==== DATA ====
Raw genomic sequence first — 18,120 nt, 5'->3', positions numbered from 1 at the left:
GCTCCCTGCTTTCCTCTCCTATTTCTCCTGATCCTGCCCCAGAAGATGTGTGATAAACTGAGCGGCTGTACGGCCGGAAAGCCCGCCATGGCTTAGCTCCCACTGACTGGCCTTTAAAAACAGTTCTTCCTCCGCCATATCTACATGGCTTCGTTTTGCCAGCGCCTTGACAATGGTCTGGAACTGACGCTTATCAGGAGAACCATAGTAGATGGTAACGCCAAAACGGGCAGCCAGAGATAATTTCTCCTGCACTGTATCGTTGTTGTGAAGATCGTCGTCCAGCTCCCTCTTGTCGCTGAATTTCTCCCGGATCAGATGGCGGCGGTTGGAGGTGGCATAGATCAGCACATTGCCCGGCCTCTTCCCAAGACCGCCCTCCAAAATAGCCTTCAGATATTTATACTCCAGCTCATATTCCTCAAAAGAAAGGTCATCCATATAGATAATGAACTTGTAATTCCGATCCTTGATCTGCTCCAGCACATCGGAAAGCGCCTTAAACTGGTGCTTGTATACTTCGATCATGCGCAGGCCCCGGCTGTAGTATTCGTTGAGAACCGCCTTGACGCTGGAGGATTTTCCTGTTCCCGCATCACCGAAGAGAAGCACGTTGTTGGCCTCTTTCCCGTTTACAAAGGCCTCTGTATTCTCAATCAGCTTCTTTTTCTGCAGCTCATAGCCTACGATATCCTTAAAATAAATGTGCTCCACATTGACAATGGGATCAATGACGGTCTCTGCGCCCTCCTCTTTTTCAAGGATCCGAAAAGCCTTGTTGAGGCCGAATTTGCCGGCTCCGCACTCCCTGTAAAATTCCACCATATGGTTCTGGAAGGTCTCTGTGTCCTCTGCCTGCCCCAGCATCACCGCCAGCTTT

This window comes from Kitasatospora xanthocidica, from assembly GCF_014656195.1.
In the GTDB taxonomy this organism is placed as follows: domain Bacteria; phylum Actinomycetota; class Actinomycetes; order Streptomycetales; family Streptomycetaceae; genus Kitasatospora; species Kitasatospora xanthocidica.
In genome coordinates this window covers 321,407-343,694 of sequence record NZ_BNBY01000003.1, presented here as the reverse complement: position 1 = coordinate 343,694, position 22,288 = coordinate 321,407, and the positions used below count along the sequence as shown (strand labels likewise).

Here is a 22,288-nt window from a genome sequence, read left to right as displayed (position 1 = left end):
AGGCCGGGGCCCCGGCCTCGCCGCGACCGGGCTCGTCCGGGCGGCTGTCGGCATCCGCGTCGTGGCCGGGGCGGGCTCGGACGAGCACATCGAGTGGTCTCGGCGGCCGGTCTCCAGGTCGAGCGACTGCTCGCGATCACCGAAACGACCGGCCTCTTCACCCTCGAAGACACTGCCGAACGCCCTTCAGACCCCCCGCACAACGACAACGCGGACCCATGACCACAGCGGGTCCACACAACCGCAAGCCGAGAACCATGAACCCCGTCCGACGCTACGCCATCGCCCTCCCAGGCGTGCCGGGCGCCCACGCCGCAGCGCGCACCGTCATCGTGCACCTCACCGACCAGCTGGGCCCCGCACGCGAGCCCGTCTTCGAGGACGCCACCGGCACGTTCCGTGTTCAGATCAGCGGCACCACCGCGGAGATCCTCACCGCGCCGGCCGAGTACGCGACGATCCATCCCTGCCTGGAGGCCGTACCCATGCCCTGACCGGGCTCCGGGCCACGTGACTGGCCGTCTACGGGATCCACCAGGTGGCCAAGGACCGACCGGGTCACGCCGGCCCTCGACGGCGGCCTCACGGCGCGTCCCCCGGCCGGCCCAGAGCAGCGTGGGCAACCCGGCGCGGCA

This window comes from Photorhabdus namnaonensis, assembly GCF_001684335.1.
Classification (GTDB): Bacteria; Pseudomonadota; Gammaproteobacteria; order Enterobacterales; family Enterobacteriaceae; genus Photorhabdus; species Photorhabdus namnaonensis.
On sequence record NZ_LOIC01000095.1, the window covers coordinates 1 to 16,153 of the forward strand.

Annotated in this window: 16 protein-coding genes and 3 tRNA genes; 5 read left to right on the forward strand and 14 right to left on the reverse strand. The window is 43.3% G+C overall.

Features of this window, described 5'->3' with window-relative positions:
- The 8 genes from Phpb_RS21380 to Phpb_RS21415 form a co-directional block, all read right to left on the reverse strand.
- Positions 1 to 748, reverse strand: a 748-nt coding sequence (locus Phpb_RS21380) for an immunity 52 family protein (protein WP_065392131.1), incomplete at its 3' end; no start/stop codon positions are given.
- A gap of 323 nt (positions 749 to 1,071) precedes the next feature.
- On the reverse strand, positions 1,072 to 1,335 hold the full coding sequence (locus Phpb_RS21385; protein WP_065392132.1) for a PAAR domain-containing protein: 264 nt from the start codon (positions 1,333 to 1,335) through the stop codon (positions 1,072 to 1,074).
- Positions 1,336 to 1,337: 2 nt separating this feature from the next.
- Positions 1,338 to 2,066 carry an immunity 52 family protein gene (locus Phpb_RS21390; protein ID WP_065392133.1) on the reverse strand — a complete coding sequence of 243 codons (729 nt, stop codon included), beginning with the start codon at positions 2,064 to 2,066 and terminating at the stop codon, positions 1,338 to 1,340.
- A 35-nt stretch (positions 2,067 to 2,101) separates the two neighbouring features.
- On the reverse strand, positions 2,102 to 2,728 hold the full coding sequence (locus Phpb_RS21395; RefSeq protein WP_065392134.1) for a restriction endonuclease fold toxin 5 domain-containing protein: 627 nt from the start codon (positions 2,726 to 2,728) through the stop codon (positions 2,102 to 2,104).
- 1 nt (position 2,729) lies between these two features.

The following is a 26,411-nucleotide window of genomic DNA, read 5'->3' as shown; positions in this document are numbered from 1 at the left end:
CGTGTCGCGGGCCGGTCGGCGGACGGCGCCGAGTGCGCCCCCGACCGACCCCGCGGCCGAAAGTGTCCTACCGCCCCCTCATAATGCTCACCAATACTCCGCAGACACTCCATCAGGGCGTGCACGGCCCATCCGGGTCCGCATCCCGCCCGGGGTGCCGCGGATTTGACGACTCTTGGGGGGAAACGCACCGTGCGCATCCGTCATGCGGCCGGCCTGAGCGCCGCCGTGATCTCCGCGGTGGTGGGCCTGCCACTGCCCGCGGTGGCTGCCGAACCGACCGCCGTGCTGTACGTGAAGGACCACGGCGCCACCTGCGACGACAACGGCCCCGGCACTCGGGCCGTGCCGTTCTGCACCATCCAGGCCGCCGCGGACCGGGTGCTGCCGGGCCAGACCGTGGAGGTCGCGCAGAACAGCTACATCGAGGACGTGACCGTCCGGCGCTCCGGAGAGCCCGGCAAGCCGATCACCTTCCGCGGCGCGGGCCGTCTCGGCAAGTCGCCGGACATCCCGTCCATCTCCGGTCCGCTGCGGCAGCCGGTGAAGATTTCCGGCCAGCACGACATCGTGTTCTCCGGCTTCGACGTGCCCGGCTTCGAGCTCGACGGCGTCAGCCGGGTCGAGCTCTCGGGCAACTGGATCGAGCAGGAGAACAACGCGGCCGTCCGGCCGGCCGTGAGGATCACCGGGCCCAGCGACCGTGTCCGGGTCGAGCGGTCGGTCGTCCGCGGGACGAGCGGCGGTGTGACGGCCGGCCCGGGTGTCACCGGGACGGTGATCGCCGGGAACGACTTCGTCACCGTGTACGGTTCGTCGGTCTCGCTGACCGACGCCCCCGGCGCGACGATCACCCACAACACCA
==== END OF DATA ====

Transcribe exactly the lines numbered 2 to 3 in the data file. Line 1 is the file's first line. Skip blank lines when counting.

GCTCCCTGCTTTCCTCTCCTATTTCTCCTGATCCTGCCCCAGAAGATGTGTGATAAACTGAGCGGCTGTACGGCCGGAAAGCCCGCCATGGCTTAGCTCCCACTGACTGGCCTTTAAAAACAGTTCTTCCTCCGCCATATCTACATGGCTTCGTTTTGCCAGCGCCTTGACAATGGTCTGGAACTGACGCTTATCAGGAGAACCATAGTAGATGGTAACGCCAAAACGGGCAGCCAGAGATAATTTCTCCTGCACTGTATCGTTGTTGTGAAGATCGTCGTCCAGCTCCCTCTTGTCGCTGAATTTCTCCCGGATCAGATGGCGGCGGTTGGAGGTGGCATAGATCAGCACATTGCCCGGCCTCTTCCCAAGACCGCCCTCCAAAATAGCCTTCAGATATTTATACTCCAGCTCATATTCCTCAAAAGAAAGGTCATCCATATAGATAATGAACTTGTAATTCCGATCCTTGATCTGCTCCAGCACATCGGAAAGCGCCTTAAACTGGTGCTTGTATACTTCGATCATGCGCAGGCCCCGGCTGTAGTATTCGTTGAGAACCGCCTTGACGCTGGAGGATTTTCCTGTTCCCGCATCACCGAAGAGAAGCACGTTGTTGGCCTCTTTCCCGTTTACAAAGGCCTCTGTATTCTCAATCAGCTTCTTTTTCTGCAGCTCATAGCCTACGATATCCTTAAAATAAATGTGCTCCACATTGACAATGGGATCAATGACGGTCTCTGCGCCCTCCTCTTTTTCAAGGATCCGAAAAGCCTTGTTGAGGCCGAATTTGCCGGCTCCGCACTCCCTGTAAAATTCCACCATATGGTTCTGGAAGGTCTCTGTGTCCTCTGCCTGCCCCAGCATCACCGCCAGCTTT

This window comes from Kitasatospora xanthocidica, from assembly GCF_014656195.1.